There have been several studies into the potential size of the green hydrogen economy for Australia with an Acil Allen Consulting paper commissioned by the Australian Renewable Energy Agency (ARENA) calculating 3 million tpa at a value of A$10 billion being exported. This comes as no surprise, given that Australia is the world’s largest exporter of LNG, shipping 80m tpa worth A$50 billion. It is anticipated that green hydrogen can replace this fossil fuel export one day which is why the Federal Government has created a National Hydrogen Strategy and a A$300 million Advancing Hydrogen Fund.

Is This All Sizzle and No Steak?

The chatter around green hydrogen and its potential is gaining momentum. This is especially evident in the market where company stock prices hit the stratosphere at the mention of green hydrogen. A prime example of this is Province Resources (ASX:PRL) which upon announcing acquisition of a green hydrogen project sent the share price up over 450% from $0.026 to $0.145. The project is in an exceptionally early stage with feasibility studies only starting in March 2021. 

I believe the hydrogen hype is justified but there is a severe lack of credible and commercial projects for retail investors to back. With time, more realistic/advanced projects will progress to final investment decision (FID) which will enable public listing, if they require external funding.

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For example, Infinite Blue Energy (IBE) is an unlisted public company with aspirations to be a global leader in green hydrogen production globally. Their flagship project, Arrowsmith Stage 1, is A$500 million project on track for first gas in 2025 with a gradual ramp up in production to 25 tonnes per day (tpd).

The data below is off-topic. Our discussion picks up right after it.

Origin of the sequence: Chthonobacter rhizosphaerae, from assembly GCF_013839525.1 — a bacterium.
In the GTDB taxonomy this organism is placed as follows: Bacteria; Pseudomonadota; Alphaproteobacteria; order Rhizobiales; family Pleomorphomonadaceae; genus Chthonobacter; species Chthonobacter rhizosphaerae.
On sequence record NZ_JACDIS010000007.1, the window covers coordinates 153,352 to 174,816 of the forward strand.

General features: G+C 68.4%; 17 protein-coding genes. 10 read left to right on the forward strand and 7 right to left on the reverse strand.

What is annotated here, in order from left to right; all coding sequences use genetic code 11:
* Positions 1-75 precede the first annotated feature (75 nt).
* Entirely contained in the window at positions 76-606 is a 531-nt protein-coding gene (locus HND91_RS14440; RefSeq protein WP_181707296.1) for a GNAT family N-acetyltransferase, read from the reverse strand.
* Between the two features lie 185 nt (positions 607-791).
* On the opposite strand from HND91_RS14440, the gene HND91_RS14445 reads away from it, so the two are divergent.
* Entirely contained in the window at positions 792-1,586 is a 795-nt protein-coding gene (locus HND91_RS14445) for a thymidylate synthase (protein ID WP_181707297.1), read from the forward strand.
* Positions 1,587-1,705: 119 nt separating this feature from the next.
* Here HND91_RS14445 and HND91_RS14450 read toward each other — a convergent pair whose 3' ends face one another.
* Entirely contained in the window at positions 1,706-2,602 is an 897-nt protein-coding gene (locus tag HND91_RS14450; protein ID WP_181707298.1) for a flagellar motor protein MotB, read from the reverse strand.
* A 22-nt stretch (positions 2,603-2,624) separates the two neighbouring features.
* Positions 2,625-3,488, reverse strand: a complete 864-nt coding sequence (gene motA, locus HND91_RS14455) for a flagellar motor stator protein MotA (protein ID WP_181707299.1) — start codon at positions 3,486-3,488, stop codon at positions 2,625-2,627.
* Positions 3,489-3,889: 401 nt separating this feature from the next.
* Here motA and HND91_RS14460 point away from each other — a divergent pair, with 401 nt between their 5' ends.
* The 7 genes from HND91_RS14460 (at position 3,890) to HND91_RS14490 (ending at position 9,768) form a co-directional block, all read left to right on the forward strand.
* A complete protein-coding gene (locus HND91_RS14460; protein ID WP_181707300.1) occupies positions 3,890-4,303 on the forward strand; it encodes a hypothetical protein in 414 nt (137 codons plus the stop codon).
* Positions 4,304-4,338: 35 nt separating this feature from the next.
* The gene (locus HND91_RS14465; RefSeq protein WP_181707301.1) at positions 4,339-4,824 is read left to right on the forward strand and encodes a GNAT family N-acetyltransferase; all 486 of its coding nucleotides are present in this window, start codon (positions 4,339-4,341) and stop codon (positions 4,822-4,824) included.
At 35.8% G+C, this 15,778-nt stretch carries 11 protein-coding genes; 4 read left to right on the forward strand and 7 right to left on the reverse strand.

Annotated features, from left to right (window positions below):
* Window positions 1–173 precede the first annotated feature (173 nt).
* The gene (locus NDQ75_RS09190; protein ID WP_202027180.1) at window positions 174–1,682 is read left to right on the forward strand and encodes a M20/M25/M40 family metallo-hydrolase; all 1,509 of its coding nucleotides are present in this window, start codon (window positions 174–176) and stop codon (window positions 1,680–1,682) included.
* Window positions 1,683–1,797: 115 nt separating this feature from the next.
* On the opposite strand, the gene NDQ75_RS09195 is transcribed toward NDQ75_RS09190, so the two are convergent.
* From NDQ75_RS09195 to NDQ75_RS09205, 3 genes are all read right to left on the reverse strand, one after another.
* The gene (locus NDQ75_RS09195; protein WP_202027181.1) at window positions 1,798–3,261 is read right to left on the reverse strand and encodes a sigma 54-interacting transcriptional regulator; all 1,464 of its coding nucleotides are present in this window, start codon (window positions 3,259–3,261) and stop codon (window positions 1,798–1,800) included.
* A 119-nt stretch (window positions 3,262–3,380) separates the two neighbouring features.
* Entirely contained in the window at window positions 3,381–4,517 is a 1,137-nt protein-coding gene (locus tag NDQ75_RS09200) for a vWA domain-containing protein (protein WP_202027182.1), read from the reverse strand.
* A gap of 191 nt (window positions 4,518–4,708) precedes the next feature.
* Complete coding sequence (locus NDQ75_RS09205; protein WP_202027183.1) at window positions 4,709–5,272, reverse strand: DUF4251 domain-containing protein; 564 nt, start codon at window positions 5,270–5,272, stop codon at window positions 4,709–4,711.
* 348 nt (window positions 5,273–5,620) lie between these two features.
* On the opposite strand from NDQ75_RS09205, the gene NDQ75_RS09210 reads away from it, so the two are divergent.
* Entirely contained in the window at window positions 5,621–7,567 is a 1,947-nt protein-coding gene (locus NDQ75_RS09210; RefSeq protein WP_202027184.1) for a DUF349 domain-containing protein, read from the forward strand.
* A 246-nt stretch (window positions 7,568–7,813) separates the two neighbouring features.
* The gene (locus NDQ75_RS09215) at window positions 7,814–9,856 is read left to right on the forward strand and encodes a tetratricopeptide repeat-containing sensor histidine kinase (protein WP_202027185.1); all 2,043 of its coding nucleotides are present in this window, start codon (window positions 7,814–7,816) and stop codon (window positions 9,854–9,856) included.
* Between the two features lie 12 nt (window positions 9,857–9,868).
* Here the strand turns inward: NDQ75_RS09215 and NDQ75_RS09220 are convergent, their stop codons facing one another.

Additionally, many large public commodity companies are exploring investments into green hydrogen production to lower their carbon footprint while also providing opportunities to remain relevant in a carbon-neutral future.

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Fortescue Metals Group (ASX: FMG) is a high-profile example with the iron ore producer establishing Fortescue Future Industries and funding it with 10% of FMG’s annual profits. The subsidiary’s focus will be on green hydrogen production powering mine operations and smelting facilities to produce ‘Green Steel’. The problem here lies with ESG-focused investors not wanting exposure to certain industries which may result in pure-plays trading at a green premium. 

Hydrogen - the Fuel of the Future

I believe green hydrogen will play a vital role in the energy mix of the future. To achieve this, trillions will need to be invested into infrastructure to accommodate the demand. This will see green hydrogen companies start to publicly trade in public financial markets around the world. Importantly, we are transitioning to a more ESG focused world with investors looking to support renewable energy companies that will provide a sustainable future.

Postscript: Beware the bubble!

There is a lot of hype in the market for green energy, which inevitably results in malinvestment in uneconomical projects and hyperinflated valuations. This is a recipe for stock market losses if an investor gets caught up in the green hydrogen hype. Always remember to do your due diligence before any investment and do not assume that all green hydrogen projects are created equal.  

Jim Stack's picture
Jim Stack on Apr 27, 2022

Jack,  I agree with Musk. Hydrogen is very inefficient and expensive. The gas is hard to store. It can leak very easily and can burn and explode. 

Jack Colreavy's picture
Jack Colreavy on Apr 29, 2022

I agree on the inefficient and expensive aspects but with continued R&D investment the cost will come down significantly. Logistics for the gas is the hardest problem to solve but I'm also confident of it being solved based on the history of natural gas. On a small scale though, compressed hydrogen is easy to store and the fire risk is actually significantly lower than fossil fuels and batteries. There are plenty of examples of batteries catching fire. 

Jack Colreavy's picture
Thank Jack for the Post!